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This year, we have a unique opportunity to support an effort that will further advance Indianapolis’ competitiveness through modern transit. IndyGo has released a five-year Marion County Transit Plan that brings all-day, frequent bus service to three times the population and to twice as many jobs as today’s system, cutting travel time and adding three new rapid transit routes.
The plan will transform our transit system and better serve our community. Those who rely on transit the most will see major gains in access – three times more residents in poverty will be within walking distance of frequent bus service, along with 10,000 more households that don’t own a car. Nearly 100,000 more minority residents will live within walking distance of high-frequency routes.
RELATED: Vote yes on Question 2, from IndyHub
For communities across Indy, transit will become a realistic option for reaching employment and education. And extended hours will help riders get to work in industries like hospitality, healthcare and distribution where evening and weekend shifts are common. Our local economy will benefit and new opportunities will be created for growth.
Mass transit also helps revitalize struggling areas. The National Association of Realtors has stated that access to transit increases property values by as much as 35 percent. People are attracted to convenient, walkable neighborhoods, and businesses are drawn to areas with rapid transit service. Where abandoned homes, vacant storefronts and idle industrial sites now sit, transit can bring new development.
Transit plans are already adding momentum to residential and commercial investment in areas like Mapleton-Fall Creek and Englewood. The proposed Central@29 project will bring affordable and senior housing and retail development (built with local construction jobs) within walking distance of two planned rapid transit lines (Red and Purple) and frequent routes. This week Englewood Village proudly announced that in partnership with Indianapolis Public Schools and the City of Indianapolis, Purdue Polytechnic High School will be located at the Mallory Building along the Blue Line on East Washington Street. These and many other projects throughout our city will only be possible through a more adequate investment in our transit system.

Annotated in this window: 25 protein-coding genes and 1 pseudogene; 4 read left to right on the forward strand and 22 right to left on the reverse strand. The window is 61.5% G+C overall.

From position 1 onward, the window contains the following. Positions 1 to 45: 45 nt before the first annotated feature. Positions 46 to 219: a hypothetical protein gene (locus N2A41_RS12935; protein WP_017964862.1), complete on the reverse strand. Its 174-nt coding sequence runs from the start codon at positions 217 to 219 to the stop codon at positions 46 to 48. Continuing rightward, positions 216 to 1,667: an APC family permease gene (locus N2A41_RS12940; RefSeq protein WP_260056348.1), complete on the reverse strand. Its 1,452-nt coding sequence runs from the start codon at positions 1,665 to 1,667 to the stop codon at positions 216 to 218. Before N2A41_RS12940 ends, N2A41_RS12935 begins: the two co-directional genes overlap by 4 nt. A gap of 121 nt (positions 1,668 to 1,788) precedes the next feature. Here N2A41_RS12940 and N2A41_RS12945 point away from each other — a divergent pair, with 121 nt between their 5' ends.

Mass transit isn’t the only answer, but it is a major part of the solution to many of the problems we face. We must improve transit now, for a more competitive economy, employment, equitable development opportunities, and improved quality of life for all of our residents.
We represent communities that are already planning to invest in development near increased transit service all over the city, and we support the broader Marion County Transit Plan as a way to connect and empower our communities.
But empowerment takes action: Learn more and see upcoming public meetings
, share your support with your City-County Councillor, and vote yes on Question 2 on November 8th.
Leigh Riley Evans, Chief Executive Officer – Mapleton Fall Creek Development Corporation
Margaret Banning, Executive Director, Irvington Development Organization
Chris Barnett, Executive Director – Lawrence Community Development Corporation
Joe Bowling, Director, East Washington Street Partnership – Englewood Community Development Corporation
John Franklin Hay, Executive Director - Near East Area Renewal
Michael Osborne, President – Near North Development Corporation
Eric Strickland, Executive Director – Riley Area Development Corporation
Josephine Rogers Smith, Executive Director- Martindale Brightwood Community Development Corporation
Paul Smith, President – Southeast Neighborhood Development, Inc.
James Taylor, Chief Executive Officer, John H. Boner Neighborhood Center
Phil Votaw, Executive Director – Westside Community Development Corporation